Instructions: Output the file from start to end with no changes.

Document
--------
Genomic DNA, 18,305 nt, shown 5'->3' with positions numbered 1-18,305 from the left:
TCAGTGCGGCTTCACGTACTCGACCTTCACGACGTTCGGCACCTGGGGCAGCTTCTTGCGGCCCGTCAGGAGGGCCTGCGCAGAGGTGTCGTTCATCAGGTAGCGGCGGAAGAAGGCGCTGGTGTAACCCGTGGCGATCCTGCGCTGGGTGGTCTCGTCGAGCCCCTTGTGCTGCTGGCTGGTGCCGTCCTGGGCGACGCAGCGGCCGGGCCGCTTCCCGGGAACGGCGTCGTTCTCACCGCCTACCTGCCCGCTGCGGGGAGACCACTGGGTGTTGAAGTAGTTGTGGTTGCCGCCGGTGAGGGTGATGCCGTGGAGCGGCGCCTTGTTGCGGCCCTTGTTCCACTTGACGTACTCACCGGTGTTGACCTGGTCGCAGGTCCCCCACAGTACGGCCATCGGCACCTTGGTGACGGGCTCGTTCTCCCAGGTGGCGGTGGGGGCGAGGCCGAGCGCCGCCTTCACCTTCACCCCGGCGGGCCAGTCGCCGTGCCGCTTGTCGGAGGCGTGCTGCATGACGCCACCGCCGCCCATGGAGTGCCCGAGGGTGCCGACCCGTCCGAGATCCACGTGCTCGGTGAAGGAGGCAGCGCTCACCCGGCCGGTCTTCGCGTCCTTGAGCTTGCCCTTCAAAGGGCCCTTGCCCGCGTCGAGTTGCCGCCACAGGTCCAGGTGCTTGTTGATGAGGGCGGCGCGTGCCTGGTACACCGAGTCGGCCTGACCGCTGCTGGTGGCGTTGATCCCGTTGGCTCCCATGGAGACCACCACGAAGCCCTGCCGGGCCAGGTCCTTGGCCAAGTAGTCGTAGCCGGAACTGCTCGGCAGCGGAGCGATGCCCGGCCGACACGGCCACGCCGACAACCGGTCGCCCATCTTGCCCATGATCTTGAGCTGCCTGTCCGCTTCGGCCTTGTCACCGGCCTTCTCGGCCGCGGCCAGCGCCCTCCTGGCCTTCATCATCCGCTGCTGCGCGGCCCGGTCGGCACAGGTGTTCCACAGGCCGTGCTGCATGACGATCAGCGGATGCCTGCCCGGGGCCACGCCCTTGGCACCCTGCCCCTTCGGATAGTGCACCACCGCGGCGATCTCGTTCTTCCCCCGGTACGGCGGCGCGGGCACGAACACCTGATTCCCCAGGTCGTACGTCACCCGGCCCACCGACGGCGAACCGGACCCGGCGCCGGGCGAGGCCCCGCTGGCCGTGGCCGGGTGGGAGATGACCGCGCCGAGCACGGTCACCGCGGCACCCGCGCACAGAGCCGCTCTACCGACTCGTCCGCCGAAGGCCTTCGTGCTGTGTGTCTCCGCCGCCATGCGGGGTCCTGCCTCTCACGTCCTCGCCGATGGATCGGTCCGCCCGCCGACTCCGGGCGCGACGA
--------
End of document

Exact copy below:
Genomic DNA, 18,305 nt, shown 5'->3' with positions numbered 1-18,305 from the left:
TCAGTGCGGCTTCACGTACTCGACCTTCACGACGTTCGGCACCTGGGGCAGCTTCTTGCGGCCCGTCAGGAGGGCCTGCGCAGAGGTGTCGTTCATCAGGTAGCGGCGGAAGAAGGCGCTGGTGTAACCCGTGGCGATCCTGCGCTGGGTGGTCTCGTCGAGCCCCTTGTGCTGCTGGCTGGTGCCGTCCTGGGCGACGCAGCGGCCGGGCCGCTTCCCGGGAACGGCGTCGTTCTCACCGCCTACCTGCCCGCTGCGGGGAGACCACTGGGTGTTGAAGTAGTTGTGGTTGCCGCCGGTGAGGGTGATGCCGTGGAGCGGCGCCTTGTTGCGGCCCTTGTTCCACTTGACGTACTCACCGGTGTTGACCTGGTCGCAGGTCCCCCACAGTACGGCCATCGGCACCTTGGTGACGGGCTCGTTCTCCCAGGTGGCGGTGGGGGCGAGGCCGAGCGCCGCCTTCACCTTCACCCCGGCGGGCCAGTCGCCGTGCCGCTTGTCGGAGGCGTGCTGCATGACGCCACCGCCGCCCATGGAGTGCCCGAGGGTGCCGACCCGTCCGAGATCCACGTGCTCGGTGAAGGAGGCAGCGCTCACCCGGCCGGTCTTCGCGTCCTTGAGCTTGCCCTTCAAAGGGCCCTTGCCCGCGTCGAGTTGCCGCCACAGGTCCAGGTGCTTGTTGATGAGGGCGGCGCGTGCCTGGTACACCGAGTCGGCCTGACCGCTGCTGGTGGCGTTGATCCCGTTGGCTCCCATGGAGACCACCACGAAGCCCTGCCGGGCCAGGTCCTTGGCCAAGTAGTCGTAGCCGGAACTGCTCGGCAGCGGAGCGATGCCCGGCCGACACGGCCACGCCGACAACCGGTCGCCCATCTTGCCCATGATCTTGAGCTGCCTGTCCGCTTCGGCCTTGTCACCGGCCTTCTCGGCCGCGGCCAGCGCCCTCCTGGCCTTCATCATCCGCTGCTGCGCGGCCCGGTCGGCACAGGTGTTCCACAGGCCGTGCTGCATGACGATCAGCGGATGCCTGCCCGGGGCCACGCCCTTGGCACCCTGCCCCTTCGGATAGTGCACCACCGCGGCGATCTCGTTCTTCCCCCGGTACGGCGGCGCGGGCACGAACACCTGATTCCCCAGGTCGTACGTCACCCGGCCCACCGACGGCGAACCGGACCCGGCGCCGGGCGAGGCCCCGCTGGCCGTGGCCGGGTGGGAGATGACCGCGCCGAGCACGGTCACCGCGGCACCCGCGCACAGAGCCGCTCTACCGACTCGTCCGCCGAAGGCCTTCGTGCTGTGTGTCTCCGCCGCCATGCGGGGTCCTGCCTCTCACGTCCTCGCCGATGGATCGGTCCGCCCGCCGACTCCGGGCGCGACGA